GENEVA - A new report by Cluster Munition Monitor 2021 shows how the global efforts to eliminate and stigmatize these weapons through the international ban treaty continue apace despite the dislocation and upheavals brought about by the COVID-19 pandemic. The report comes as States Parties to the convention prepare to gather for the Second Review Conference, on 20–21 September, and where they will adopt a plan of action for the next four years.
In 2020, the largest number of casualties resulting from cluster munition attacks was recorded in Azerbaijan (107). Neither Armenia nor Azerbaijan have joined the Convention on Cluster Munitions, which has 110 States Parties and 13 signatories. The Cluster Munition Coalition (CMC) urges nonsignatories to take steps to renounce the weapon and join the convention without delay.
Globally, the Monitor recorded at least 360 new cluster munition casualties in 2020 caused either from cluster munition attacks (142) or due to remnants of these weapons (218). This represents a continued increase from the updated annual totals in 2019 (317 casualties) and 2018 (277 casualties). The real number of new casualties is likely to be much higher as many have gone unrecorded due to challenges with data collection.
Cluster Munition Monitor 2021 shows how civilians remain the primary victims of cluster munitions at the time of the attacks and after conflict has ended. In 2020, they accounted for all casualties whose status was recorded, while children represented nearly half (44%) of all casualties where the age was known.
Launched from the ground or dropped from the air, cluster munitions consist of containers that open and disperse submunitions indiscriminately over a wide area. Many submunitions fail to detonate as intended leaving a trail of explosive remnants and submunitions that threaten lives and deny access to arable land, creating barriers to socio-economic development.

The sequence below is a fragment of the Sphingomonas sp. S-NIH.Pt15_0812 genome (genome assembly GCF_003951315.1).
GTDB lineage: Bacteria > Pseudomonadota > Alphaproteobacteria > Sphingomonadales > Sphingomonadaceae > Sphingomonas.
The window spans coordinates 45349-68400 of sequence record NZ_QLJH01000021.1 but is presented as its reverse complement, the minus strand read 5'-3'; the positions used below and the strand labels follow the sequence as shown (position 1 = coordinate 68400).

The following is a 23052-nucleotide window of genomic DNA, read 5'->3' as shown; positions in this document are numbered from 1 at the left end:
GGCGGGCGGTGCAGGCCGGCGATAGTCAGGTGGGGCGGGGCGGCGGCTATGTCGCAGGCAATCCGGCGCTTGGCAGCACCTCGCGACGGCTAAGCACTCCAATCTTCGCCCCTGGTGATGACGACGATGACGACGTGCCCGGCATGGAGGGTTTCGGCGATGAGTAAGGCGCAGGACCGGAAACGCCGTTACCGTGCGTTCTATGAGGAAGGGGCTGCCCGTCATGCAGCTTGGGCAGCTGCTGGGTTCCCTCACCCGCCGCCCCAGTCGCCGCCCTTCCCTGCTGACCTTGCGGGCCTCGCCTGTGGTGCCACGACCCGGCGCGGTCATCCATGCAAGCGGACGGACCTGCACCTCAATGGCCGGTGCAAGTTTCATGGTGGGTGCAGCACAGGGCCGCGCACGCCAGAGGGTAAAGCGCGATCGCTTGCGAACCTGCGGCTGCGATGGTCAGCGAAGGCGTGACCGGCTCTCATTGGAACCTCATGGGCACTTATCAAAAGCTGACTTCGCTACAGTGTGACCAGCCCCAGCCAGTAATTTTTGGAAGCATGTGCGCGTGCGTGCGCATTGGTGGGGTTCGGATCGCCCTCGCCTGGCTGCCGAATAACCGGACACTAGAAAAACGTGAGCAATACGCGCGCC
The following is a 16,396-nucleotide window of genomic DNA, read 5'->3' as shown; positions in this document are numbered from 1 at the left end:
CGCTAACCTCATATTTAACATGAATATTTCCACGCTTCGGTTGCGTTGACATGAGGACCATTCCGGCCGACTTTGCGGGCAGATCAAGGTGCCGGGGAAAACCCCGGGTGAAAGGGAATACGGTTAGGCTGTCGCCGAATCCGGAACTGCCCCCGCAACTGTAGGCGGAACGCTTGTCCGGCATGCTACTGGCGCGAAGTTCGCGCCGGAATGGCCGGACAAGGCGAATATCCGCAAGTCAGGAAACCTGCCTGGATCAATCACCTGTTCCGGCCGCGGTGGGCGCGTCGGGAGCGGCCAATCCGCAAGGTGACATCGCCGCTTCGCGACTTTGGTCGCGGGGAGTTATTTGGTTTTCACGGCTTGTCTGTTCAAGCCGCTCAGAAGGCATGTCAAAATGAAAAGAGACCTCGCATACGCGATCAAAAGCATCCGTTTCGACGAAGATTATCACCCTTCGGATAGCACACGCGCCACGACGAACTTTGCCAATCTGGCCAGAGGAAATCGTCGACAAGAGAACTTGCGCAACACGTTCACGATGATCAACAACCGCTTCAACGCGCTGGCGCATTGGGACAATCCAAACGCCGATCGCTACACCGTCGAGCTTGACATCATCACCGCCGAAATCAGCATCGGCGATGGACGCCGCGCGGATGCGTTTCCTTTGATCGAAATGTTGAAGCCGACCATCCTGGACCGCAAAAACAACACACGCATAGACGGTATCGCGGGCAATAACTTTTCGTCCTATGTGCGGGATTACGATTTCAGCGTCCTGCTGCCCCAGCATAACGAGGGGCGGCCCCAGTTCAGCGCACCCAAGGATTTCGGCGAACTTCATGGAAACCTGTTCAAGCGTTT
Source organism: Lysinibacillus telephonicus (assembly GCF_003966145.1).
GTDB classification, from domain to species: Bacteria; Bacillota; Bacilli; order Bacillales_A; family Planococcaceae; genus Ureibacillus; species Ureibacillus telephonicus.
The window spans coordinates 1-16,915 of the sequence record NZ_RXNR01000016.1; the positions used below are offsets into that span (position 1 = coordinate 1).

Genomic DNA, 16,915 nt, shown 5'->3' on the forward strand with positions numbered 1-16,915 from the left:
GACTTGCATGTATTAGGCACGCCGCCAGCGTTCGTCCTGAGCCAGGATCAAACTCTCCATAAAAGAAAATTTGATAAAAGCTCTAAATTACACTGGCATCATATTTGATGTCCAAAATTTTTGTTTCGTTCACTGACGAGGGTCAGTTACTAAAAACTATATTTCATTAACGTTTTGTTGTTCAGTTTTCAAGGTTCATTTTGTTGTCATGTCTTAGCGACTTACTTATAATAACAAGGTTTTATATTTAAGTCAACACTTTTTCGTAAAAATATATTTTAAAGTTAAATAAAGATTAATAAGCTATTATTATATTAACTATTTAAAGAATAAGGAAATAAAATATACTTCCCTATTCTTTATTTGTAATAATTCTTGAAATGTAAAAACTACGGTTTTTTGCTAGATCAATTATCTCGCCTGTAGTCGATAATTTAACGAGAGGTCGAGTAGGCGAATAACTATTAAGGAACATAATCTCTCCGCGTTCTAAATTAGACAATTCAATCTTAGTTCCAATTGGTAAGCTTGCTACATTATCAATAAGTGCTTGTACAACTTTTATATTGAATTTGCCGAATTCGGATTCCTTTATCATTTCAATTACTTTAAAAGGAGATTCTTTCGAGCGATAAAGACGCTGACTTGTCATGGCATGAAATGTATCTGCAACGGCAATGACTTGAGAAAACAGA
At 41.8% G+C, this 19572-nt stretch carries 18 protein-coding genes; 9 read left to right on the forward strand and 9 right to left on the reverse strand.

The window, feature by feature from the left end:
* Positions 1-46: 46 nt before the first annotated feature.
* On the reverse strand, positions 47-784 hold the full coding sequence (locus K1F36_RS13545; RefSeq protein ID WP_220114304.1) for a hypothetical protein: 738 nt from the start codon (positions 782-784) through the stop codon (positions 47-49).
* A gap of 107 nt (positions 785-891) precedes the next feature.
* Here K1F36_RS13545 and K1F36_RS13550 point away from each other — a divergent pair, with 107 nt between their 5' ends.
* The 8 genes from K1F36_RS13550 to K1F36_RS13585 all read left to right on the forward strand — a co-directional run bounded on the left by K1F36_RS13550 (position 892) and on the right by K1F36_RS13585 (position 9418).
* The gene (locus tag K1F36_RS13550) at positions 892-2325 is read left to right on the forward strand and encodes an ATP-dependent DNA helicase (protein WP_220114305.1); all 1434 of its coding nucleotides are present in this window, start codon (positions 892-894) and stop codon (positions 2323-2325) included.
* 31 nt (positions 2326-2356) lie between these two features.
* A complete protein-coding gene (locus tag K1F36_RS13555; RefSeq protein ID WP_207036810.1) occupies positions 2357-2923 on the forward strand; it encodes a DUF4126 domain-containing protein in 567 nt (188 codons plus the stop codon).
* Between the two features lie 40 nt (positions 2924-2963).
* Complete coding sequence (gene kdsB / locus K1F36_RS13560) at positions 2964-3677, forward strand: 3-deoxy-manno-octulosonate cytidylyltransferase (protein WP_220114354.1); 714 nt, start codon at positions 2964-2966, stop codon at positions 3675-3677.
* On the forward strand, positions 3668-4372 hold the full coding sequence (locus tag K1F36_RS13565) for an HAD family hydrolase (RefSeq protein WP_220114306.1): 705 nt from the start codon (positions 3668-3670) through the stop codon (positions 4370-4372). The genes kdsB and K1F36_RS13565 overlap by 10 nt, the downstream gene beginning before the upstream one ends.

In 2020, victims of cluster munition remnants were recorded in Afghanistan, Cambodia, Iraq, Lao PDR, South Sudan, Syria, and Yemen, as well as Nagorno-Karabakh. Globally, 26 countries and three other areas remain contaminated by submunition remnants.
The report also documents the progress made in saving lives and livelihoods during the past year despite additional challenges brought about by the COVID-19 pandemic.
Stockpile destruction is one of the convention’s success stories as to date; a total of 36 States Parties have destroyed 99% of all cluster munitions stocks declared. In the last year alone, Bulgaria, Peru, and Slovakia destroyed a total of 2,273 cluster munitions and more than 52,000 submunitions.
In addition, in 2020, the Czech Republic, the Netherlands, and Slovakia destroyed their respective stocks of cluster munitions retained for research and training purposes. Only 10 States Parties now see a need to retain live cluster munitions for such permitted purposes.
In 2020, States Parties reported clearance of approximately 63km2 of cluster munition
contaminated land and the destruction of nearly 81,000 submunitions. During the year Croatia and Montenegro also joined the list of countries—12 to date—that have successfully completed clearance of their contaminated areas.
Risk education remains a fundamental part of the response to the dangers posed by cluster munition remnants and saves lives. The pandemic and related restrictions prompted operators to find alternatives to in-person outreach, and for disseminating life-saving information to affected communities, the report finds. Online messaging as well as use of TV and radio broadcasts provided innovative solutions which can be built on going forward.
About the Landmine and Cluster Munition Monitor
The Monitor is the civil society initiative providing research and monitoring for the International Campaign to Ban Landmines and the Cluster Munition Coalition (ICBL-CMC).
Cluster Munition Monitor 2021 examines how states are working to implement and join the ban on cluster munitions, ensure clearance of cluster munition remnants, provide risk education, and assist victims of these indiscriminate weapons. The report focuses on calendar year 2020 with information included up to August 2021 where possible.